Difference between STARE and ESSERE

Now it’s time to explain the differences between essere and stare. Essere means “to be” or “to exist”, while stare usually means “to stay” but can be used where English idiomatics use “to be”. The rules are summarized here:

Essere is used to indicate more permanent aspects of people or things, such as –

  1. Identity – Io sono Carla. (“I am Carla”)
  2. Profession – Egli è un professore. (“He is a professor.”)
  3. Origin – Noi siamo di Milano. (“We are from Milan.”)
  4. Religious or political affiliation – Tu sei cattolico? (“You are Catholic?”)
  5. Time of day or date – Sono le otto. (“It is 8 o’clock.”)
  6. Possession – La casa è di Giovanna. (“It is Giovanna’s house.”)
  7. Nationality – Sono Italiano. (“I am from Italy.”)
  8. Physical aspects or characteristics of something – Le sedie sono verdi. (“The chairs are green.”)
  9. Essential qualities of something or someone – Sono vecchio. Sei antipatico. (“I am old. You are unpleasant.”)
  10. Location – La sedia è in cucina. (“The chair is in the kitchen.”), but also, more rarely – La sedia sta in cucina. (“The chair is in the kitchen.”)
  11. Condition or emotion that is subject to change – Sono malato. (“I am sick.”)
  12. Personal observations or reactions, how something “seems” or “feels” – La cucina è pulita. (“The kitchen is/ seems clean.”).

Stare is used to indicate precise locations, in idioms and as auxiliary, such as –

  1. Idiomatic sentences – Sto bene. (“I am well.”)
  2. Idiomatic sentences – Sto male. (“I feel bad.”)
  3. Location – La sedia sta in cucina. (“The chair is in the kitchen.”)
  4. Continuous tense – Sto correndo. (“I am running.”).

The above lists of when to use essere and stare have to be memorized – using them incorrectly means you will be less likely to be understood, and people will definitely know you are not a native speaker. The same goes for the conjugations of essere and stare. Every Italian verb has a conjugation, and memorizing them just goes along with learning the language.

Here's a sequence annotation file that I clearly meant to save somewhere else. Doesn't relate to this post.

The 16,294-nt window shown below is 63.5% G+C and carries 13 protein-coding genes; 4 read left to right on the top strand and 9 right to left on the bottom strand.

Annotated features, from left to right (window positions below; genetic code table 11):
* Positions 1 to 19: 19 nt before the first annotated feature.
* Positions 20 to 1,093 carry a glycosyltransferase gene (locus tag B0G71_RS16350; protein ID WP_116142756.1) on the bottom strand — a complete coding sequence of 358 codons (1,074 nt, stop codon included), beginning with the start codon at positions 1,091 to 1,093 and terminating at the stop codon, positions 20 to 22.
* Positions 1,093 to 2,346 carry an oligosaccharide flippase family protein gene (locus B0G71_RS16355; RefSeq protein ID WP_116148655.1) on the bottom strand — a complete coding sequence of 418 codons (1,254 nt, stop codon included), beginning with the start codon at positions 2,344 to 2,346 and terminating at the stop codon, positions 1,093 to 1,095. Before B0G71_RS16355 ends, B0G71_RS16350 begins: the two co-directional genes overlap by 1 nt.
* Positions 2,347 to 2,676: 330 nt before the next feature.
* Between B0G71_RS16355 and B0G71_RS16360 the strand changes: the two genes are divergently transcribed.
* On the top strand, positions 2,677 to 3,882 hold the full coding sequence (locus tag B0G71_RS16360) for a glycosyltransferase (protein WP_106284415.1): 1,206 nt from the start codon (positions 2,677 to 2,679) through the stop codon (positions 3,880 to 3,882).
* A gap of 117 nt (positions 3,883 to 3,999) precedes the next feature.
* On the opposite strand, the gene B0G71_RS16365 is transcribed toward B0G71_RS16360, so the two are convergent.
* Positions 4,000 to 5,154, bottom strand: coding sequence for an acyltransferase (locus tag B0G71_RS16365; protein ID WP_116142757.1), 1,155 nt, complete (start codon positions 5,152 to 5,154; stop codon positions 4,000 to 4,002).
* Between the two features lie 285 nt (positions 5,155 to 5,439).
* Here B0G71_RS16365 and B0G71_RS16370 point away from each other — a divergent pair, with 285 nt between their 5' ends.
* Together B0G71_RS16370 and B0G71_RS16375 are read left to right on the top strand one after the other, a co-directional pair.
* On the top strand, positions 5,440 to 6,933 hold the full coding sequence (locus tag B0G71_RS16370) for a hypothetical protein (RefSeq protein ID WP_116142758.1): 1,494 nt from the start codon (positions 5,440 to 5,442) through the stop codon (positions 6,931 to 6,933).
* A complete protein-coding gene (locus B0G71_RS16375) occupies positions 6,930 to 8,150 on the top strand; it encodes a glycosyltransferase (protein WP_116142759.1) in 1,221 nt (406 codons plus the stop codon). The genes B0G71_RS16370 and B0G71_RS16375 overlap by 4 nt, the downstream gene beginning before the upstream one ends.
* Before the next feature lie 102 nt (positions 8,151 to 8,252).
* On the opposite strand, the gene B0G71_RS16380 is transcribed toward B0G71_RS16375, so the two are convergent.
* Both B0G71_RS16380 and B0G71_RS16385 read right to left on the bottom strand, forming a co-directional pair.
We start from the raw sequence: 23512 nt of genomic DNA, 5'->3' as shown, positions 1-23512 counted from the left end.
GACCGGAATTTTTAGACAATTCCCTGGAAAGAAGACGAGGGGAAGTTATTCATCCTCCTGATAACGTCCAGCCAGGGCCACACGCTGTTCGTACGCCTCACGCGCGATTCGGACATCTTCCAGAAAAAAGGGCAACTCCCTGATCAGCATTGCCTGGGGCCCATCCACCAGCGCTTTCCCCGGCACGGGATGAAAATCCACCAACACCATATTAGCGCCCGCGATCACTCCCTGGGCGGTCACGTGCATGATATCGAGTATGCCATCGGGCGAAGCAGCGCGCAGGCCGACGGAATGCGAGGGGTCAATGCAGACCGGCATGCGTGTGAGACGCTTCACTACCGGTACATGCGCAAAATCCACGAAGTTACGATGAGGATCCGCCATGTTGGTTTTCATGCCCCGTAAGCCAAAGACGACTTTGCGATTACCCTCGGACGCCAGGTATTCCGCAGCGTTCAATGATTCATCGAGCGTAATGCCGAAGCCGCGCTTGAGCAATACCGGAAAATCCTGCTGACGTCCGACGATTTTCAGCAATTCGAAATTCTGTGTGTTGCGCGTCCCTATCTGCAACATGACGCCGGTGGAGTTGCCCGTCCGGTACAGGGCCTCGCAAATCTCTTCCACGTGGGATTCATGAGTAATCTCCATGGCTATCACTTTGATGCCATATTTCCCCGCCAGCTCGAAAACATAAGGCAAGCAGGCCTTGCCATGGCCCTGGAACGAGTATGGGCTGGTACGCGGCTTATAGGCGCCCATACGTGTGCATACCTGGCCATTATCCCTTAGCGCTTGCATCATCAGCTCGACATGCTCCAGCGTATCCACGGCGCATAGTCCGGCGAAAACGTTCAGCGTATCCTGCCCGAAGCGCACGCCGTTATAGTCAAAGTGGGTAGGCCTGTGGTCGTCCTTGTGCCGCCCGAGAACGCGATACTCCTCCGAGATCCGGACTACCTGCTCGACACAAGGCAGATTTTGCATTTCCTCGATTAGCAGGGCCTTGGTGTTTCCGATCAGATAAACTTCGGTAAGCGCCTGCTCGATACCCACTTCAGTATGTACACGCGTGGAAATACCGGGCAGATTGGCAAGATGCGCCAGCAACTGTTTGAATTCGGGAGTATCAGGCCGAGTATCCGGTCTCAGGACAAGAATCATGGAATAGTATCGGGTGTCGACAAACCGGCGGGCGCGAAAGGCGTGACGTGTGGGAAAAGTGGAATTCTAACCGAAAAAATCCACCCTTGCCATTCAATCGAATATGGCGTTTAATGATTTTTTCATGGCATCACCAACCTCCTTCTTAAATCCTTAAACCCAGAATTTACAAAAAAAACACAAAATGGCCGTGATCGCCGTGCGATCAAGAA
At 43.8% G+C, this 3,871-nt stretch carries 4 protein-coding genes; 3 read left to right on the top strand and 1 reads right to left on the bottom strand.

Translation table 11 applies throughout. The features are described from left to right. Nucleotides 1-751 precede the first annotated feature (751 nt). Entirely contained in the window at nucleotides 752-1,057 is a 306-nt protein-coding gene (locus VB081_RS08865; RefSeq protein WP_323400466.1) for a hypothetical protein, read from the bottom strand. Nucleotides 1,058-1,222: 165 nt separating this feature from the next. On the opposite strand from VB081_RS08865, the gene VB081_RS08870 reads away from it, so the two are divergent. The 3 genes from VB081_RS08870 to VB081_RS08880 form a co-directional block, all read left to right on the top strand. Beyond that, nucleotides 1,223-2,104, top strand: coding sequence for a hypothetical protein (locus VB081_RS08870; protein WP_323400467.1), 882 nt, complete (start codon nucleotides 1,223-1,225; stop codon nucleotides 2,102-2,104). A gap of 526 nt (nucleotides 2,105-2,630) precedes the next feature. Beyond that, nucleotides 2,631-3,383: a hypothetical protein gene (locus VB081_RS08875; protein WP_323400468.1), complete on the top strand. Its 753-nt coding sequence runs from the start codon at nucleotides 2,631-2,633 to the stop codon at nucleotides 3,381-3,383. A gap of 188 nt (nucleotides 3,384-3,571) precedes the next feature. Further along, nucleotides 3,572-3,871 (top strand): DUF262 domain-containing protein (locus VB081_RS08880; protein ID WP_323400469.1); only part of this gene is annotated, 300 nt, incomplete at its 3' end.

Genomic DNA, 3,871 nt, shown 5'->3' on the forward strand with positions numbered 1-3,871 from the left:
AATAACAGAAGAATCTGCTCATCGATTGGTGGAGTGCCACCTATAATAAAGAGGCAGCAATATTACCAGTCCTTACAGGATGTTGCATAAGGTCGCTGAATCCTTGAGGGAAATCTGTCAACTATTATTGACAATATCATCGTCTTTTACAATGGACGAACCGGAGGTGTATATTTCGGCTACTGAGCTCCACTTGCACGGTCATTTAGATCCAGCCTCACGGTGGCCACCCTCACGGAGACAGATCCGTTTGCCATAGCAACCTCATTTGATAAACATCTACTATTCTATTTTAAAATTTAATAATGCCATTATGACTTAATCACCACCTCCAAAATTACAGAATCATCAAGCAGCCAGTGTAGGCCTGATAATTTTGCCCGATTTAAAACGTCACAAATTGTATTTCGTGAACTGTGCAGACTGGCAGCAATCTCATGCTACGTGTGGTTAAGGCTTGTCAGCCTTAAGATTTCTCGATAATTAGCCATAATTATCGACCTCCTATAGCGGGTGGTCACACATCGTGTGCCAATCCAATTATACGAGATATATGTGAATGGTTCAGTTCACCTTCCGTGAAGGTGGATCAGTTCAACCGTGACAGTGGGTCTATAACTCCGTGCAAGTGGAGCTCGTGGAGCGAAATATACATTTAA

27 thoughts on “Difference between STARE and ESSERE

  1. Can you really say that “essere” is for permanent conditions and “stare” for temporary? Look at all of your examples, and you’ll see that it isn’t that simple. You can also say “sono qua/qui” “I am here” even though it isn’t a permanent condition. Unfortunately, so many instructors of Romance languages use this “simple” rule, but it isn’t really true. Thank you anyway.

    1. Thanks so much for your interasting comment.
      First of all it’s a post for beginners, it means that in every language, not only the Italian one, students need simple but true rules. Then at an advanced level, they can learn how to manage the exceptions.
      Second, I can really assert that “essere” is for permanent condition and “stare” for temporary. Io sono qui means “I’m here till you watch at me” so express a permanent condition (“permanent” doesn’t mean “till the end of the world”), Io sto qui means “I’m here, but in few minutes I’ll be in another place, no matter if you’ll watch at me or not”, so temporary.
      Thanks for your comment anyway and please, do not forget that Romance instructors do not exist, no one can teach perfectly a language, but tutors can help to understand better it with simple rules and tips.

      1. I also liked your reply. I found your blog very informative. Nevertheless, I am still struggling with essere (permanent) and stare (temporary). I think, that definition works perfect for Spanish (Ser/Estar) but not at all in Italian (in despite of the common exceptions in any language). Maybe, it might help if we “classify” some Italian adjectives as “temporary”? Could you tell me please, what would be those “temporary” adjectives? (Male, contento?). Grazie!